When I think of art — my own art — this is a story that evokes the magic for me every time. Making art is an experience that doesn’t always have something to do with the end product. For me the end product is just what happens if you finish something.

My mother hated that I am an artist, but toward the end of her life there was a moment. At the end of her garden there was a large wild plum bush. It grew in a field that belonged to her neighbor, the man and his wife who’d owned and farmed the land before it was developed. They Davises were were well into their 80s. My mom said to me, “Why don’t you go pick those plums for Mrs. Davis. She wants to make jam and she can’t pick them any more. She can’t leave Mr. Davis alone very long and she can’t walk well now.”

I picked up a paper grocery bag and went out and picked plums. When I looked at them in the bag I thought they were so very beautiful. Red, pink, golden, purple, plum (duh). I took them inside and said to my mom, “I want to paint them first.” She didn’t say anything. I had paints there — maybe my brother’s, I don’t know.

I did a watercolor of the plums then took them to Mrs. Davis’ house and left them on the back porch. They weren’t home.

Several hours later she called my mom and said, “Tell Martha Ann to come out.”

Mrs. Davis stood in her yard, white hair back-lit with late afternoon Montana light (there’s no light like that anywhere) holding a plate with a big white cake she’d made for me. I was still living in the painting I’d just finished, and the scene was just one more enchantment brought by those beautiful plums.

I sold the painting to a friend sometime later.

I don’t know if I’ve conveyed “art” the way I want to. It’s — for me — the enchantment of life. It’s a gift I have been given by the creator or DNA or whatever, helped by some good teaching, natural curiosity, pleasure in doing it, travel, excellent museums. I’ve held onto it like Ariadne’s thread throughout my life. Art saved me when I was in a major depression, suicidal, terrified, fragile. Drawing every day, just that, a magical ladder of color out of the abyss.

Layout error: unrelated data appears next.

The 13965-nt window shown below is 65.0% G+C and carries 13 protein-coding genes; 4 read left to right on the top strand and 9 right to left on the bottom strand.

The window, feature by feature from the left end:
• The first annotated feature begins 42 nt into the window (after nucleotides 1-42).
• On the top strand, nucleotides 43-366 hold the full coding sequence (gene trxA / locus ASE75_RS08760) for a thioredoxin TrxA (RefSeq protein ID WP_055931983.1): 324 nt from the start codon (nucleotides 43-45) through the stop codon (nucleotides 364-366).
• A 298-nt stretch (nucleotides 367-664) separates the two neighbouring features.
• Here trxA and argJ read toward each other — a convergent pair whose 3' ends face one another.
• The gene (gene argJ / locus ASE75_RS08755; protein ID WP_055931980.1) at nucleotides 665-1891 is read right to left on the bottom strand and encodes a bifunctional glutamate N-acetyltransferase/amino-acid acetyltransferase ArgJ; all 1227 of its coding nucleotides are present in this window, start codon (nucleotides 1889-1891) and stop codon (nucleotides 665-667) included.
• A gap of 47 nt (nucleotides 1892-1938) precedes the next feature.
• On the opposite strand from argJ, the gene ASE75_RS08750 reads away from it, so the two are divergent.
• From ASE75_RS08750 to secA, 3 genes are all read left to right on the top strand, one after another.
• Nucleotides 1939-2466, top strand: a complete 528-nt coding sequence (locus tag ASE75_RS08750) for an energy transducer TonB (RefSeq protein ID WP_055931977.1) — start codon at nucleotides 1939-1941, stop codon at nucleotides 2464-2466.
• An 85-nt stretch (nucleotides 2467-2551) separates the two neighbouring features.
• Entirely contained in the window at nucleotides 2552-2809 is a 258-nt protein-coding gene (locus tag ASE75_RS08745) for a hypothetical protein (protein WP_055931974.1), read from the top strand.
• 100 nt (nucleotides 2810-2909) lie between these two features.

My body, my abilities, all I’ve learned? I’m just a vessel carrying this around for this moment in time. Like every artist. Every single fucking artist who ever lived has done nothing more than say, “Here is the world as I have seen it, as my hands can depict it. Here.” From the first cave painter to me. It’s ONE thing. THIS is what I am teaching the kids. To be paid for that? No. It’s my honor to hold it in my hands and to be able to share it at all. It’s Mrs. Davis holding a beautiful white cake, behind her Montana’s afternoon summer sun breaking against the Beartooth Mountains.

16 thoughts on “Thinking about Art and Kids

  1. I’m – – – I don’t know why but I’m verklempt. This hit me so very hard. I’m stunned by the truth and the beauty. If you can bring out in the kids the same passion for art that you possess they will never be bereft of beauty. If they learn to express themselves through art, they will always have a voice.

  2. That’s beautifully written, and very thoughtful.

    Curiousity and self-expression. That’s what I take away from this, perhaps that’s what makes us human. Whether you like to express yourself with colours, or tastes, or words, or music, that’s just the way you choose to be human.